“The trick is to keep losing weight until your friends and family ask you if you’ve been sick. then you know you’re within 10 pounds. If they start whispering to each other, wondering if you’ve got cancer or aids, you’re within 5. When they actually do an intervention, you’re at race weight.” – Slowman
Recently I hit my final goal weight, almost seven years to the day from when I started. It was a much longer process than it needed to be, but aren’t most things in life that are worth it?
Since then, I’ve just been getting faster and faster climbing hills on the bike, and much faster when I’m actually able to run. I haven’t been doing any run training (averaging maybe 2 km per week), but my pace has jumped dramatically.
There’s this one hill near me that I’ve used a few times for hill training. It’s more of a run hill than a cycling hill. Last night I did four laps of it. I’m trying to become more comfortable descending while in the aero position, and I’m going to have a lot of climbing ahead of me this spring.
When I climbed this hill in 2010 as a part of a training loop, I did it in 2:28 at an average heart rate of 148. Last night I did the exact same climb in 1:43. That’s about a 40% improvement.
My run pace has improved a similarly. There’s a short run loop near me that’s just over 2 km. In 2010, my pace on this loop was in the 5:30 per km range with a high 170s average heart rate. Last year just before the half Ironman, I managed to do it at 4:45 at 166. Last night: 4:30 at 159. This is with no training at all!
Last night was the best feeling run I’ve ever had. When I started off my strides were short, my turnover rate was high, and I was still able to breathe through my nose for the first bit. Then I experimented with a longer stride. It was all behind me: I was still minimizing my impact with a mid-foot strike, but feeling my glutes engage. My form felt better than ever.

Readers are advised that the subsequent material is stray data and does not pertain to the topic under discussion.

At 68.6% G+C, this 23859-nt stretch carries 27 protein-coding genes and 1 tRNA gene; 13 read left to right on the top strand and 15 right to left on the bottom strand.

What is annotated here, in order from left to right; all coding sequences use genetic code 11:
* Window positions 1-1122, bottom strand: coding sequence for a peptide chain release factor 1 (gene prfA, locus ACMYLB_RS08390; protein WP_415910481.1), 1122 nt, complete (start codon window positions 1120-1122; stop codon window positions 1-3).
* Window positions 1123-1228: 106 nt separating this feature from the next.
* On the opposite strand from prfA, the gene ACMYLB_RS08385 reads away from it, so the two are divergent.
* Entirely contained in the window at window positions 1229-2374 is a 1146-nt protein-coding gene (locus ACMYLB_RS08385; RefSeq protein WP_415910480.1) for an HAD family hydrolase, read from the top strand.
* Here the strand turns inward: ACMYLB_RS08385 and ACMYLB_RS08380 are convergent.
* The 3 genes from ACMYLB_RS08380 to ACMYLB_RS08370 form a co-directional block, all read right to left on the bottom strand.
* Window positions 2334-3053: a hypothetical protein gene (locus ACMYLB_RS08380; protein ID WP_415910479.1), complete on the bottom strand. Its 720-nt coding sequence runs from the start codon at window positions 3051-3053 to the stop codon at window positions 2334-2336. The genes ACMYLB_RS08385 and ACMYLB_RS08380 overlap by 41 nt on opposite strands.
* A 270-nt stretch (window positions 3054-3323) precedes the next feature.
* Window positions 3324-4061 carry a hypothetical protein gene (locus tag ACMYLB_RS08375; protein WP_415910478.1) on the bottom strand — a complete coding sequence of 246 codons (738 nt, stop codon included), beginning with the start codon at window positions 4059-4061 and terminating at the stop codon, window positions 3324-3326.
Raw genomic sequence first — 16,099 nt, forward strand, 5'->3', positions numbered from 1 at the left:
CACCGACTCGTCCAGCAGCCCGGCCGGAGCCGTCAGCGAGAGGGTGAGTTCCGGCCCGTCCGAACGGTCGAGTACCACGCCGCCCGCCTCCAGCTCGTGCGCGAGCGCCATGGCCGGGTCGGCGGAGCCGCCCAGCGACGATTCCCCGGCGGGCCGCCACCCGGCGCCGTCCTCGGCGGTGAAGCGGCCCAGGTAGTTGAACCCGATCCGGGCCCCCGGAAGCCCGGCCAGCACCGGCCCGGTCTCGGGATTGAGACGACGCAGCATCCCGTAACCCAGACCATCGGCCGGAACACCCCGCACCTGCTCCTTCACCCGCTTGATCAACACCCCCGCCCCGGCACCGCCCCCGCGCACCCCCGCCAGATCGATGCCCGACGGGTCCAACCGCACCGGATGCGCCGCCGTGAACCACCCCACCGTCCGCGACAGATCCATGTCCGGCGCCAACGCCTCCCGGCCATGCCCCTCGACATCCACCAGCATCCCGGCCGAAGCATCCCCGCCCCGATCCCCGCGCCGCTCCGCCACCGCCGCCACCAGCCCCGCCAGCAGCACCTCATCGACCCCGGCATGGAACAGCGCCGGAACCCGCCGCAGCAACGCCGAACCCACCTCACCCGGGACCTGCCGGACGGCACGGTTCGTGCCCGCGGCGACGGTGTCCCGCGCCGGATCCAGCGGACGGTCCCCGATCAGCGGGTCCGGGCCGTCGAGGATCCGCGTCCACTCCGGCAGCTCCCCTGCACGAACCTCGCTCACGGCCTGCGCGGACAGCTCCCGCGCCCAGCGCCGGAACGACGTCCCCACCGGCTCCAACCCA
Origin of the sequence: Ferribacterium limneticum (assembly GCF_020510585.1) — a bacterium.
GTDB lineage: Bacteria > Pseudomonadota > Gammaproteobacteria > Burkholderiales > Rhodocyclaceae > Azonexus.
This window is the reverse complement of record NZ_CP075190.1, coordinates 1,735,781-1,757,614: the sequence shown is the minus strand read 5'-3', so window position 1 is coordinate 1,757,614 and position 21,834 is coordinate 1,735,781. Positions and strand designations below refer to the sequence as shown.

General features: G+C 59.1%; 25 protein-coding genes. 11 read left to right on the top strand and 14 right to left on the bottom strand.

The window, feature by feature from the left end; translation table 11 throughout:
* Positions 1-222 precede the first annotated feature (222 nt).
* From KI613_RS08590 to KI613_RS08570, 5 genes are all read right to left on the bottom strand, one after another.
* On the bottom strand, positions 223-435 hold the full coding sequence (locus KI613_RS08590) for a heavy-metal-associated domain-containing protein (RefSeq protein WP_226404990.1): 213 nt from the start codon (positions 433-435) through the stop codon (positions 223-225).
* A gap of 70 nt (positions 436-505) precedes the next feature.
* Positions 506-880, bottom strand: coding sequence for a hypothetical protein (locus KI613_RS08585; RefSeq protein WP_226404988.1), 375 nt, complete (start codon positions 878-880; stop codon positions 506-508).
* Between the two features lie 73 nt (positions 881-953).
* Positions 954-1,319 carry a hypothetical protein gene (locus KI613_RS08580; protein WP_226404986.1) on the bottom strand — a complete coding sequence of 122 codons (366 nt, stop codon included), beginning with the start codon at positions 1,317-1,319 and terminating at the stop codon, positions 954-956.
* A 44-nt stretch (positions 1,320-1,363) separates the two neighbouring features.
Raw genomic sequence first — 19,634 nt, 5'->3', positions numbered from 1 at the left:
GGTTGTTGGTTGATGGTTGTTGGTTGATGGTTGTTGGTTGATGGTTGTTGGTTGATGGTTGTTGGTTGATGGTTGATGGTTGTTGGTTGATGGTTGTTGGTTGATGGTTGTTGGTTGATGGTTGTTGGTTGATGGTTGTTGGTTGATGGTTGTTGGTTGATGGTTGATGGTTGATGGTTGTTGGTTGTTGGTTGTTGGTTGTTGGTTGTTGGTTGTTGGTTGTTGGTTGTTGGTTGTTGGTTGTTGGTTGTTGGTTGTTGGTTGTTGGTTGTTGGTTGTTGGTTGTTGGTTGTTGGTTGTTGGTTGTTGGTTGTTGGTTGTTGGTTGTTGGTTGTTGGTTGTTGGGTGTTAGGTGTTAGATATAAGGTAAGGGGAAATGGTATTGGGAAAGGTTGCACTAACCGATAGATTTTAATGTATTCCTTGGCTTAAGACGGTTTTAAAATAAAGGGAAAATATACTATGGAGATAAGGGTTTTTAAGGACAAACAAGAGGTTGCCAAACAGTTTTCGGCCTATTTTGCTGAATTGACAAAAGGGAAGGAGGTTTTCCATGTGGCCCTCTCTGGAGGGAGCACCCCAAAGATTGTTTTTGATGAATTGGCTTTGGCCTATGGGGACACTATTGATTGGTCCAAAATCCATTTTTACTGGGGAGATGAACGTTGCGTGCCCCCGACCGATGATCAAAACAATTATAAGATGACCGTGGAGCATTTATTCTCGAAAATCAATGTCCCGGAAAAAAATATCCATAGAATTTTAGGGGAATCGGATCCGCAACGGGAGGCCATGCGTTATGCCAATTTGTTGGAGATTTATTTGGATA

I actually felt bad running this fast down Yonge Street. There were people jumping out of my way. Before they would give me encouraging looks like “you can do it, buddy,” but this time they were like “get off the sidewalk, asshat!”
I’ve been reading Racing Weight by Matt Fitzgerald. Summarized in one sentence the book says “lose weight until you stop going faster.” It goes on to give examples of how and why to eat healthier, and how to realize you’ve reached your goal.
My problem is right now these gains haven’t stopped. I’ve reached (and then surpassed) my goal weight, and I keep getting faster. This is despite training with a significant calorie deficit. It’s starting to show in my face, and while it may be normal for professional endurance athletes to have cheekbones, I’ve never seen them on me before.
The problem is mainly aesthetic though. My body is telling me that it likes this. My injury doesn’t feel like as much of a factor, and I’m actually able to stand for longer periods of time without my flat feet killing me. As great as it feels, I don’t want to look sick.
When do you know you’ve reached your racing weight?